Given the deep freeze that we are currently experiencing, last summer's vacation seems like such a long time ago! However it was a very significant vacation from a personal and business perspective. As my business has been growing, I have been forced to reevaluate things as far as being more focused on building a brand. Up until now, it has not been too much of a money-making venture as a hobby but I really do have a niche product and people really are paying attention to my work. Also when I first drafted my business plan, it was evident that the majority of my sales came from those who were sentimental about their furniture and could not bear to part with it. This still is the case to a certain degree but now I see another demographic sneaking in from the sidelines; those who care about sustainability.
Sustainability = the new buzz word! Its great in theory however, as Kevin O’Leary so aptly put it “they don’t care about the environment unless it will save them money”. Sorry, Mr. Wonderful but you are wrong. Sustainability may cost more initially but in the long run, being environmentally conscious is the best plan of action.
Soooooo, last Monday I quit the office job (aka “the security net”. Now my workday revolves around building my business – my passion. I now have more time on my hands to be taking it all a lot more seriously. My goal for 2015 is to land that big corporate contract. As a whole, the city of Saskatoon is still coming to terms with the whole “green movement” however, businesses are very much wanting to give the perception that they are environmentally responsible; I believe this is going to work in my favour. Stay tuned!
|Posted by email@example.com on February 22, 2014 at 5:45 PM||comments (0)|
There are certain rules when it comes to decorating... “the rules are that there aint no rules” (excuse the self-indulgent quote from Grease). Currently, the rule is no matchy matchy. In other words, find pieces that you love, pieces that really mean something to you and make them work. This one I kind of agree with. I think the difference between a house and home is the the personality that is added, based on life experience, mementoes, travel souvenirs, children’s artwork etc. Each room should be functional of course, but more importantly, should mean something to the family living there. This is a hard act for me to follow as I am very much a match-match symmetry freak (a slight case of undiagnosed OCD perhaps?) but I have experimented with different designs in different rooms and yes, adding an interesting focal point is a great thing.
The other “rule” is one that I assume was invented by real estate agents who claim that the average person sells their home every 5 years. That is, to keep the wall colours neutral. Why? As any home stager will tell you, the best way to sell your home is to make it look as impersonal as possible – hence, why go to the expense of painting walls according to your taste if you will be soon be moving. Disagree! Even if you do live in a house for 5 years, it should be 5 years of living amongst colours that you enjoy. After all, colours are powerful and can effect your mood in both positive and negative ways. My home is very colourful: the main living areas are three different shades of teal, the boys bedroom is blue, main bedroom is a Mexican yellow and my workroom is salmon pink. There was a small part of me that said “enough already with the crazy colour pallet” however, why the heck not? We live in a climate where it is –20 for 8 months of the year (slight exaggeration... but we are nearing the end of winter and it feels as though it has lasted forever). We spend a lot time inside and it is easy to get cabin fever/stir crazy but then we look at our walls and figure – wow! We are living in a circus! And that my friends, when you have two children cooped up in a house all winter, can’t be a bad thing!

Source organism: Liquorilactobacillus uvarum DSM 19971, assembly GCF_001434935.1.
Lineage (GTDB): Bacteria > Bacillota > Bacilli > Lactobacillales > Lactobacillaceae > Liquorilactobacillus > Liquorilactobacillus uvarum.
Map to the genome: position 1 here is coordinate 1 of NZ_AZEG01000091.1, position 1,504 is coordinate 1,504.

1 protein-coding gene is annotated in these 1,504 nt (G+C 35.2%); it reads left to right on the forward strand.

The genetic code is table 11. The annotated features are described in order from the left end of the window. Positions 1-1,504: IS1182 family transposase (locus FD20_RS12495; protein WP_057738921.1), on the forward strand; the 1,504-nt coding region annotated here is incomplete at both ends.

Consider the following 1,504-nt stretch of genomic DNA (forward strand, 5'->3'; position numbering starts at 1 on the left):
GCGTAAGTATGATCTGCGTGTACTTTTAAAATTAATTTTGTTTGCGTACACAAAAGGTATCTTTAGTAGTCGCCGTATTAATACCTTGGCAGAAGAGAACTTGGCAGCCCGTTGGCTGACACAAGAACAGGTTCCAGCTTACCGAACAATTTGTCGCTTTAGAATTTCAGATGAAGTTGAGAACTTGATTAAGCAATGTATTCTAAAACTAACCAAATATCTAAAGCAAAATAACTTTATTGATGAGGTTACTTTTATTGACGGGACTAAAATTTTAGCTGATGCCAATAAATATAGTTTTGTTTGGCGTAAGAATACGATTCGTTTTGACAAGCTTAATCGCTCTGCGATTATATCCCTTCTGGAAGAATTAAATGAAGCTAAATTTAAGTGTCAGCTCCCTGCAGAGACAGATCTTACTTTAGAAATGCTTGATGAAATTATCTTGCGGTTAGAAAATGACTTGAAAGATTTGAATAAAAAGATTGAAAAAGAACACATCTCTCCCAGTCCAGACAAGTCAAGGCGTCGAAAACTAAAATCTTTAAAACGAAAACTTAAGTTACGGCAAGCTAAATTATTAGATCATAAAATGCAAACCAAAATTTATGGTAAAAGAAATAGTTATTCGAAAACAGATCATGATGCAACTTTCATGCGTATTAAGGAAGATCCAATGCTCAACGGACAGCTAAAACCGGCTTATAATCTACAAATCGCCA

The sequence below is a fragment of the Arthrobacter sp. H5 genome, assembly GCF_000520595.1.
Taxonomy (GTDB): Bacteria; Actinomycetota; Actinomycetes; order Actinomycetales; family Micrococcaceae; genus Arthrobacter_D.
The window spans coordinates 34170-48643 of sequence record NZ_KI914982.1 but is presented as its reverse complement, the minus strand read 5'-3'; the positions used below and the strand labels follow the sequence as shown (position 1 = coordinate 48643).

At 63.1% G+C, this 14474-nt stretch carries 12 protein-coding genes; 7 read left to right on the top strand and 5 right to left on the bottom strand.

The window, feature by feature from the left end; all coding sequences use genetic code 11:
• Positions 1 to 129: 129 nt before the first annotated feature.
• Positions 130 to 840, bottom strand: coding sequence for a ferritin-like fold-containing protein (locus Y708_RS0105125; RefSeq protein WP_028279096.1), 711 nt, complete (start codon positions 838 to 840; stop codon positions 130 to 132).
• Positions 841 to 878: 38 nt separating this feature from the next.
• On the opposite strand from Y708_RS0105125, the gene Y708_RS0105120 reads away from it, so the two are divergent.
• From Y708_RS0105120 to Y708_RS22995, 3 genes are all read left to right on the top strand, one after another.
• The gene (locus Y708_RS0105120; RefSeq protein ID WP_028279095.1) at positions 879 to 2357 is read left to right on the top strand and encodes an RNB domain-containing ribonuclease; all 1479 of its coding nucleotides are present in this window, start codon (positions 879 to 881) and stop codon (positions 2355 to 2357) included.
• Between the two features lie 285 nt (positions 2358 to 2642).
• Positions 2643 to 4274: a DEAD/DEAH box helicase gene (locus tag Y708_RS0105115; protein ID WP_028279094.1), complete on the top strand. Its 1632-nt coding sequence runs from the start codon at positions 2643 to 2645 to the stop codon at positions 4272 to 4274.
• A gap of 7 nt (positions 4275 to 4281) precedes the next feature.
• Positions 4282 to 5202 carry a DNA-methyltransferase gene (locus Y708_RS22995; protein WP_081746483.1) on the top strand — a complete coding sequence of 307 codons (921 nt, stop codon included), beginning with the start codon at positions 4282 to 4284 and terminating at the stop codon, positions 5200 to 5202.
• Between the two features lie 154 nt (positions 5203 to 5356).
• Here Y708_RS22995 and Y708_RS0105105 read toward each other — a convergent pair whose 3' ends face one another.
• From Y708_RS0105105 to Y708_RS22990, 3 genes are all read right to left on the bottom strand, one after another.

In conclusion, for those of you that like neutrals, good for you! For those of you that like matchy matchy – good for you! Whatever your taste in decorating, your home will be your little oasis if you stay true to your own style – whatever form it may take!
Picture: My living room was lacking personality. This London phonebooth/cd holder from Jysk (approx. $30) was the quirky touch that it so desperately needed. I had lived in London for 2 years and my father's side of the family is English so the UK has special meaning to me.
|Posted by firstname.lastname@example.org on January 1, 2014 at 10:35 PM||comments (1)|
I am left-handed... that means that I LOVE LOVE LOVE the creative aspectof my job. The analytical side of it, i.e. social networking, bookkeeping, marketing, blogging - esentially everything that turns my creativity into a business I totally hate! Actually my mother has always said "dont' use the word hate; "dislike" is a better word to use", therefore I take back the word "hate" and will insert "dislike". Since a new year is supposed to be a time for reinventing oneself, I have decided to embrace technology! Over the next few moths I plan to turn the word "dislike" into tolerate... like... enjoy... ummm errr, maybe even love... Blogging that is.... Why? Because my industry is one I truly do believe in and want to be the next Eco Warrior (sounds cool eh?) and convince the world of the benefits of not being a throw away society.... holding onto things not just because of monetary value, workmanship and sentimetality but because of what it will do for our environment. Its an old cliche "they don't make them like they used to" but as I open my 2-year-old pantry that was made from cheap materials and is falling apart already, I realize how true those words are. I hope you enjoy my blog. I promise I will make it interesting and hope to inspire some and help a few to see things from a different perspective. And I PROMISE to NEVER post another selfie again (is it technically a selfie if your kid is also in the pic?). Afterall it is 2014 and selfies are out out out!